• Blair Kelley a historian of social movements at North Carolina State University in Raleigh on “How Clinton and Obama boosted feminism, civil rights The primary contest helped both of the historical causes, though some tensions erupted”:
    “Both Obama and Hillary Clinton have transformed what people, from all walks of life, believe is possible.” – Christian Science Monitor, 6-17-08
  • Norman McRae on “Obama’s candidacy is writing history”:
    Obama, win or lose, will become the symbol. But Detroit historian Norman McRae wants more. “I think that every African American should go to the polls and vote for Barack Obama,” he said. McCrae, who first voted for Harry S. Truman in 1948, is 82. He said that Obama “validates all the activities from Frederick Douglass to Jesse Jackson, from Ida B. Wells to now. It validates all of them.” – Detroit Free Press, 6-15-08
  • Jeremy Varon, a historian at Drew University on “McCain ad asserts his hatred of war Senator shifts tone to draw moderates”:
    “To me, the ad is much more playing off Bush than playing off Obama,” said Jeremy Varon, a historian at Drew University in Madison, N.J., who has studied antiwar movements. “The point of this is for McCain to say: ‘I’m very different from my predecessor even if I want to fight the same war.’” – Boston Globe, 6-11-08
  • Robert Dallek on “Obama rebuts rumors on new Web site”:
    “There is a line between scurrilous nonsense and serious discussion, that laps over, especially in this day and age, when you’ve got all this electronic media and these blogs and this kind of fanatical impulse to bring down the opposing candidate…. You never know what’s going to take hold… Dallek, the historian, said it was not surprising to see the latest swirl of political rumor and innuendo. “There have always been rumors,” he said: “That Andrew Jackson was a polygamist, that Grover Cleveland had fathered an illegitimate child, that James G. Blaine was a corruptionist.” Some claims – such as those in 1960 that John F. Kennedy was a womanizer – were even true, he added. – International Herald Tribune, 6-11-08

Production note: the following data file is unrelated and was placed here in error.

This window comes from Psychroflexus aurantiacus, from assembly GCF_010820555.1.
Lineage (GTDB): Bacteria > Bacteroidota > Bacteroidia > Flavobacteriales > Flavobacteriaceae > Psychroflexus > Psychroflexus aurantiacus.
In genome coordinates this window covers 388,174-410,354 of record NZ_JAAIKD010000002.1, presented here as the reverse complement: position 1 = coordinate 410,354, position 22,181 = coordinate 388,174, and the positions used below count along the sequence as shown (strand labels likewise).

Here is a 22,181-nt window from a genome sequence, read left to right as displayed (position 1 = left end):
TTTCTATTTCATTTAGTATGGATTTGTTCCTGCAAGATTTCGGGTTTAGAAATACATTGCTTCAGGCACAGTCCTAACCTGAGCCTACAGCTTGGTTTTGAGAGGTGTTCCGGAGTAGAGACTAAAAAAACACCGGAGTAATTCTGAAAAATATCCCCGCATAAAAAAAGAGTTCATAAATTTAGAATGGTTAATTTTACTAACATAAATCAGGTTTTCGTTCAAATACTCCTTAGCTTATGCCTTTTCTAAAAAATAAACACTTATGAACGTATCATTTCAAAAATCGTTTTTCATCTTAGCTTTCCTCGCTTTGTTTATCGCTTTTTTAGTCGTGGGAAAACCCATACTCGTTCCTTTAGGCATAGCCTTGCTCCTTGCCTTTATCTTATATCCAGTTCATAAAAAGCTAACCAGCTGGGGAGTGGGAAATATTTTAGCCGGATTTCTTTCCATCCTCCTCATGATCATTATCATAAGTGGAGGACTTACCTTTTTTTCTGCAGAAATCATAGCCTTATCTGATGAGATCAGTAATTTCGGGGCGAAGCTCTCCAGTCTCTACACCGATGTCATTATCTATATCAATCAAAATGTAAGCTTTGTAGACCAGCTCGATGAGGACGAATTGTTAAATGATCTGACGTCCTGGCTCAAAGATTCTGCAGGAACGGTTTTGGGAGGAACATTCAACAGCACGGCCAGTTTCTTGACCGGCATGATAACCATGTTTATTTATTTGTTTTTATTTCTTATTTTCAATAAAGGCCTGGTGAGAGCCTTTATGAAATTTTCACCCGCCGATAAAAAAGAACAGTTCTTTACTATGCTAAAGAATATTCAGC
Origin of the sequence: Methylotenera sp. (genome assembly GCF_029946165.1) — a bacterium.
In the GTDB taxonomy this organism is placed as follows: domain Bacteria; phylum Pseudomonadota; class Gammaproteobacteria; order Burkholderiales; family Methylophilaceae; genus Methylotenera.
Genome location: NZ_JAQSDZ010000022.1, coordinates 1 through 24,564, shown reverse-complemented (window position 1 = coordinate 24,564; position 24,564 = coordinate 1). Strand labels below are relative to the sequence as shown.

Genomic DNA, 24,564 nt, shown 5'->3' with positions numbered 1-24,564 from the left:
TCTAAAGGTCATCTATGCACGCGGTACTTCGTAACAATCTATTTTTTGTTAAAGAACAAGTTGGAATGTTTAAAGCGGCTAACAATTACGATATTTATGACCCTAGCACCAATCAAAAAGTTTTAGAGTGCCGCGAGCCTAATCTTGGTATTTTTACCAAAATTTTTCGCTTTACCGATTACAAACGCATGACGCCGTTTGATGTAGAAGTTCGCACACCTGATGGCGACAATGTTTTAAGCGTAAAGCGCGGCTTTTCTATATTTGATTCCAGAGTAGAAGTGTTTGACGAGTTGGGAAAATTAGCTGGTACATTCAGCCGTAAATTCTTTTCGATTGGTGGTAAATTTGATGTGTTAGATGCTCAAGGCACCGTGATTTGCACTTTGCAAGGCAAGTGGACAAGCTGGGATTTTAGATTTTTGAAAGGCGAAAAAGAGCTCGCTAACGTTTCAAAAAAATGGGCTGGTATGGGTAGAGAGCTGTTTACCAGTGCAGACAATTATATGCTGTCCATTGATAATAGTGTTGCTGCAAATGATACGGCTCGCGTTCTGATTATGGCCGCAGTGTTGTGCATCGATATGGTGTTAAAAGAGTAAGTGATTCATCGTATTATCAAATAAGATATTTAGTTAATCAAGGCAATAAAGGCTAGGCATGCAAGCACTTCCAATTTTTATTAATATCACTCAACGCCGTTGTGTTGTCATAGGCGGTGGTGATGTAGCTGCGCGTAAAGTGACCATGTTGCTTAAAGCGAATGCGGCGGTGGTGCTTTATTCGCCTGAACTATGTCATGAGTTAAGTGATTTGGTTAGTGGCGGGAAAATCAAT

• Robert Dallek, a professor at the University of California at Los Angeles on “Historians See Little Chance for McCain”:
    “These things go in cycles. The public gets tired of one approach to politics. There is always a measure of optimism in this country, so they turn to the other party.” – Politico.com, 6-15-08
  • James Campbell, a professor at the State University of New York at Buffalo who specializes in campaigns and elections on “Historians See Little Chance for McCain”:
    “Open-seat elections are somewhat different, so the referendum aspect is somewhat muted. McCain would be in much better shape if Bush’s approval rating were at 45 to 50 percent. But the history is that in-party candidates are not penalized or rewarded to the same degree as incumbents.” – Politico.com, 6-15-08
  • Sidney Milkis, a professor of presidential politics at the University of Virginia on “Historians See Little Chance for McCain”: “I can’t think of an upset where the underdog faced quite the odds that McCain faces in this election.” Even “Truman didn’t face as difficult a political context as McCain.” – Politico.com, 6-15-08
  • Allan Lichtman, an American University presidential historian who ran in a Maryland Democratic senatorial primary in 2006 on “Historians See Little Chance for McCain”:
    “This should be an overwhelming Democratic victory.” Lichtman, whose forecasting model has correctly predicted the last six presidential popular vote winners, predicts that this year, “Republicans face what have always been insurmountable historical odds.” His system gives McCain a score on par with Jimmy Carter’s in 1980. – Politico.com, 6-15-08
  • Joan Hoff, a professor at Montana State University and former president of the Center for the Study of the Presidency on “Historians See Little Chance for McCain”:
    “McCain shouldn’t win it,” said presidential historian She compared McCain’s prospects to those of Hubert Humphrey, whose 1968 loss to Richard Nixon resulted in large part from the unpopularity of sitting Democratic president Lyndon Johnson. – Politico.com, 6-15-08
  • Allan J. Lichtman’s KEYS TO THE ELECTION in “Political patterns favor Obama, scholars say “: